Qantas Group is optimistic that it will be able to keep ramping up capacity as Australia’s domestic travel market reboots, but indicates that an international recovery will take longer.

The group notes that the Omicron variant of coronavirus is likely to continue having a negative impact, cutting group EBIT (earnings before interest and taxes) by A$650 million ($467 million) in the second half of its 2022 financial year to 30 June.

April 2021 at Perth airport

Source: Steve Worner/

Qantas made the forecast as part of its 2022 financial results. The group suffered an underlying loss before taxes of A$1.3 billion for the six months ended 31 December 2021.

It foresees domestic capacity rising to 68% of pre-pandemic levels in its fiscal third quarter to 31 March, and rising to 90-100% of pre-pandemic capacity in its fiscal fourth quarter.

The recovery of group international capacity will lag well behind this. It expects to operate just 22% of pre-pandemic capacity in the third quarter, and just 44% in the fourth quarter.

“Our frequent flyer surveys show the intent to travel is extremely high and we’re seeing good leisure demand into the fourth quarter,” says Qantas chief executive Alan Joyce.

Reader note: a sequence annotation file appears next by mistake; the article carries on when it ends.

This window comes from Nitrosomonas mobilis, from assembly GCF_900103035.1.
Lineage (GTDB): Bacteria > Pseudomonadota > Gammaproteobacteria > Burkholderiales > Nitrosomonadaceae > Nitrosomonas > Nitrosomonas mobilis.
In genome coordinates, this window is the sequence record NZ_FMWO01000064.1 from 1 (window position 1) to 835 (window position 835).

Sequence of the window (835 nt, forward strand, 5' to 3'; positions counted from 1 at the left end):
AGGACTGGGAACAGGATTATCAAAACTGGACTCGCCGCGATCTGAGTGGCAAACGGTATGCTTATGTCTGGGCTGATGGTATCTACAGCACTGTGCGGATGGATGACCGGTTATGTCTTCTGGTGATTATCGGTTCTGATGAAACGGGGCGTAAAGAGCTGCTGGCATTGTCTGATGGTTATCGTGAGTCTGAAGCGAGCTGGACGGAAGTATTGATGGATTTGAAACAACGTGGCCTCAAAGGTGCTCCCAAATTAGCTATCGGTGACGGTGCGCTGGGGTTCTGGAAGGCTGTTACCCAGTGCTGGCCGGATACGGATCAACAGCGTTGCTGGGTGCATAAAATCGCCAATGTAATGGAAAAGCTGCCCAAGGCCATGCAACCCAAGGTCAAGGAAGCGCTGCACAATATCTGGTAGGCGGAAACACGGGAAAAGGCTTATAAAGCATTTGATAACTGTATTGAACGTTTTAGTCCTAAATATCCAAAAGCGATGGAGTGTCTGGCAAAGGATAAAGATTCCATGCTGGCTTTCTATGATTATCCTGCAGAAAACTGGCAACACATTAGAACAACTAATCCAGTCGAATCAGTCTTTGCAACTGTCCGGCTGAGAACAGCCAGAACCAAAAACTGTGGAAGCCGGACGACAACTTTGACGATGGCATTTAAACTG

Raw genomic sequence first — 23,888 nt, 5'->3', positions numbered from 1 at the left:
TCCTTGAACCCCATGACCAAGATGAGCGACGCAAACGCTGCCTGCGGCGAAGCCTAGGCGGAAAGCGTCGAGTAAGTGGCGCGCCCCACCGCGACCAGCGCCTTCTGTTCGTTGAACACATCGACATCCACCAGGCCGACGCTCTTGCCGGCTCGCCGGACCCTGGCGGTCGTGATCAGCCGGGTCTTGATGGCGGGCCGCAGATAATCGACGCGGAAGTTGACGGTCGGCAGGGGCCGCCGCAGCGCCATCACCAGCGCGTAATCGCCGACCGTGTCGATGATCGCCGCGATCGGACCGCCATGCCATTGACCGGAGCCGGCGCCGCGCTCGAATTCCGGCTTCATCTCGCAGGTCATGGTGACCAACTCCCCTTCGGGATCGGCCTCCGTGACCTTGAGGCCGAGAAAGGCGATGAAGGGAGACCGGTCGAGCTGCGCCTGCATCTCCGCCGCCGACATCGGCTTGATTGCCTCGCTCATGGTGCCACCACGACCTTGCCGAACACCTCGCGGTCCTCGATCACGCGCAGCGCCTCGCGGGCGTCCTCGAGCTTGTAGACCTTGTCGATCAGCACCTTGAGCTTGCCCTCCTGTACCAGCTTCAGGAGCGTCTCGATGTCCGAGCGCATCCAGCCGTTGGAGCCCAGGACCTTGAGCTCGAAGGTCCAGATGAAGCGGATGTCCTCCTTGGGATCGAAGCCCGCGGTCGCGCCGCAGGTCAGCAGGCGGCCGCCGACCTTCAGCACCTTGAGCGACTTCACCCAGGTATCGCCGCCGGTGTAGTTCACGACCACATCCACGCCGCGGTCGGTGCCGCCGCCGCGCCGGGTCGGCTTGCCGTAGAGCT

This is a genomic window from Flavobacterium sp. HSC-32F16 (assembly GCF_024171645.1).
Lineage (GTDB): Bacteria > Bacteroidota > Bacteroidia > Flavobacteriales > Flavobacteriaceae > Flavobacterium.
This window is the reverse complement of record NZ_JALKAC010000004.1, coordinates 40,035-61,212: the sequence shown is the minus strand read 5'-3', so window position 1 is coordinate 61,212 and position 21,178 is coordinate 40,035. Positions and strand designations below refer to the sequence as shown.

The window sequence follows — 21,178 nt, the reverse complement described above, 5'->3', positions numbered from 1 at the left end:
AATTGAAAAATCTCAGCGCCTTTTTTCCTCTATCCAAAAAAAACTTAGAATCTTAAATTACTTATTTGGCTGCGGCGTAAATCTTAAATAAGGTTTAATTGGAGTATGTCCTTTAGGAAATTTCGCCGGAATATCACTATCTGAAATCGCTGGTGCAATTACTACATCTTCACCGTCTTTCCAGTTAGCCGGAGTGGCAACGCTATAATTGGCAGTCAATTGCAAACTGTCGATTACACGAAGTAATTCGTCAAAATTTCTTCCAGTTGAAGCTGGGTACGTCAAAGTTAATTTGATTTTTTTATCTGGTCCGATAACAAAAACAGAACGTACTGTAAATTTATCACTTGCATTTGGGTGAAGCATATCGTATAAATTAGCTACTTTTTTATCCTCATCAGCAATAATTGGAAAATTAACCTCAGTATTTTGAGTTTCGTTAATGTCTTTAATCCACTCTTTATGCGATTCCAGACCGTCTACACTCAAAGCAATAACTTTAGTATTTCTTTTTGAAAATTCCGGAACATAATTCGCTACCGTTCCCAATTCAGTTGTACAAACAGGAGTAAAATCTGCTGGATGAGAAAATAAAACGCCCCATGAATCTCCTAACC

“We’ve also seen a sharp uptick in international ticket sales in the past few weeks. Predictions in a pandemic are naturally fraught, so we always forecast according to the best information we have but with the agility to adjust as needed.”

International markets

Source: Qantas

Qantas’s perspective on international markets

Qantas breaks its international markets into three broad categories: large open markets, open but restricted, and protracted opening plan.

Large open markets such as the United Kingdom, USA, and Canada comprised some 40% of international capacity before the pandemic. Open but restricted markets, such as Singapore, Thailand, and the Philippines comprised 20%.

Countries in the protracted opening plan category comprised 40%, and are likely to see delayed openings. Countries that fit this profile include China, Indonesia, Japan, and New Zealand.

As for the group’s fleet, Qantas, QantasLink, Jetstar, and its freighter operation had 309 aircraft as of 31 December, down from 311 on 30 June. The two aircraft discrepancy comes from the permanent retirement of two Airbus A380s in August 2021, taking Qanta’s fleet of the double-decker type to 10 examples.